From the September 2000 Idaho Observer:

An Odyssey of Fraud and Taxes

It began innocently enough, but as the following story will show, those who collect the revenue for the State are not so innocent. If it were an honest mistake it could have been corrected early on. But fraud seems to be a real issue in this case. As I began a simple effort to correct a simple mistake, I also began an odyssey into the land of fraud and taxes -- how our State government “takes” it living in the real world of commerce, law and the UCC. Among the interesting discoveries along the way, is how “government” uses commercial “presentments” under commercial code to manufacture tax liabilities, apparently with the hope that uninformed and unsuspecting “taxpresentees” will fall victim to their well-laid trap of commercial presentments.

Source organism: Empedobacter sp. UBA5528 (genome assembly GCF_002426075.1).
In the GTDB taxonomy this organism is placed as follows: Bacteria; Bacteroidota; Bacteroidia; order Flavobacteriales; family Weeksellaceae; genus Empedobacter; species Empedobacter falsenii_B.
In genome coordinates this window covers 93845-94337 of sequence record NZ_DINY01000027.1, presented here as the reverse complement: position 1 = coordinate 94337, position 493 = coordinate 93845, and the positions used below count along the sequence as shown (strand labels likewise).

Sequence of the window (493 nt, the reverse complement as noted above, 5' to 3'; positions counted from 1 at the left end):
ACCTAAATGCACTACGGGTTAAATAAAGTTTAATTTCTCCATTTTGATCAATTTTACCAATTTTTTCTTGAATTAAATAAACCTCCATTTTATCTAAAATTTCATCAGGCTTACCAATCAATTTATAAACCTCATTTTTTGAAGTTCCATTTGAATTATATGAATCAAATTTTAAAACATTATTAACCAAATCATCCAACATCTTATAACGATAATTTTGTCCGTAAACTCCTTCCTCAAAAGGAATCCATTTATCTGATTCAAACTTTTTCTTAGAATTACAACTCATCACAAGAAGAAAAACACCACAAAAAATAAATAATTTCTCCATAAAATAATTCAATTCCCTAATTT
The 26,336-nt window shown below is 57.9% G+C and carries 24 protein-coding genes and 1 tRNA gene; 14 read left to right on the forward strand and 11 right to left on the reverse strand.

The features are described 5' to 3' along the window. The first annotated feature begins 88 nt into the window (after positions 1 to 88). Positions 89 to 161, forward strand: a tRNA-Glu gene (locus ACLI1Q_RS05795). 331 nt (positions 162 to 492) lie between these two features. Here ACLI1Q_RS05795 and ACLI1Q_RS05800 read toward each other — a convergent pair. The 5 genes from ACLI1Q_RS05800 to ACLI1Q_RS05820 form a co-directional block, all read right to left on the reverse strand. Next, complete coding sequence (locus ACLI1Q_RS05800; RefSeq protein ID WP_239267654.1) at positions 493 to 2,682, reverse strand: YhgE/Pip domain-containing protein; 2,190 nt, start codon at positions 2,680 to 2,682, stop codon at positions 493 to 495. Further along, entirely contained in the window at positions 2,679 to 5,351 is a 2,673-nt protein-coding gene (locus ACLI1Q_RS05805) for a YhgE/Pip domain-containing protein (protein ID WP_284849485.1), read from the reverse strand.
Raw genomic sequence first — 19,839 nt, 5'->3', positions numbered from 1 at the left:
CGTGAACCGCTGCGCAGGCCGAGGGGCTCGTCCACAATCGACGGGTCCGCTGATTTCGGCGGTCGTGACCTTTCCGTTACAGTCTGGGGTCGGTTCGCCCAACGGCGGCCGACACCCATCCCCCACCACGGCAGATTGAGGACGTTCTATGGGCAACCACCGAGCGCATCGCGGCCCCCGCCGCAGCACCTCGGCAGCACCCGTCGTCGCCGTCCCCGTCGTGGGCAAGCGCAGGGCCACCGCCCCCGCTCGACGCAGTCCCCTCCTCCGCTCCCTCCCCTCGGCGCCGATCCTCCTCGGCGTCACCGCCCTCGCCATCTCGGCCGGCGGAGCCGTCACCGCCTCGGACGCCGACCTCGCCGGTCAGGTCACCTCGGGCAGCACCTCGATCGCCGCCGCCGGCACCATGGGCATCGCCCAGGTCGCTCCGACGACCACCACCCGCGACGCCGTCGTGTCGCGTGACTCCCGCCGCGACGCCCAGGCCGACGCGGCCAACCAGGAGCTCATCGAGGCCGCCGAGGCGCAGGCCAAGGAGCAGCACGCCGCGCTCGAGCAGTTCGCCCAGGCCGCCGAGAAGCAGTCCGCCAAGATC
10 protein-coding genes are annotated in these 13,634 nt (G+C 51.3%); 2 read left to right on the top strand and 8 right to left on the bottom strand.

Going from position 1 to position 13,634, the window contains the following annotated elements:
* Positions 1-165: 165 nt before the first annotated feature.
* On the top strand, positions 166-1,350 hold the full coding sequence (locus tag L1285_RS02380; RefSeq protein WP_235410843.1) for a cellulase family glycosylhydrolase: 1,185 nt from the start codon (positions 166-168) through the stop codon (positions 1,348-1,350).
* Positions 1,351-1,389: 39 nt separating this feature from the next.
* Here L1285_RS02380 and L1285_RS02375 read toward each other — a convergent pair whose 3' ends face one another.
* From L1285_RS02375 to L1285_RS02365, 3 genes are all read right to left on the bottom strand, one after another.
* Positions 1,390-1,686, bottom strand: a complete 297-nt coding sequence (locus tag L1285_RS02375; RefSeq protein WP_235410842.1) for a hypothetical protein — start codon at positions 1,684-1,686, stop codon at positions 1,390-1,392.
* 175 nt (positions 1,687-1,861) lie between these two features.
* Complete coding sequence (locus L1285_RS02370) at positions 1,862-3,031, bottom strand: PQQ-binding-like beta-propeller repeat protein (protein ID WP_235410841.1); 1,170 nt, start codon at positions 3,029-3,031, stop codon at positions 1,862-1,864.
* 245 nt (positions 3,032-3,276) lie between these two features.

By Hari Heath

In the beginning I thought it must have been a mistake on the part of the IDAHO STATE TAX COMMISSION. $50,000 a year in taxable income? It would have been nice, but we didn't make $50,000 a year in 1995 or 1996; far from it.

As a small independent logger I watched the era of the mega timber sales coming to an end, leaving the big timber outfits scrambling toward an uncertain future in the mid 90s. The dwindling federal timber supply sent their former employees forging out on their own. A growing swarm of small independent loggers were headed for the remaining available timber -- on private ground. The writing was on the wall. Compete in the thick of things or find a niche and fill it.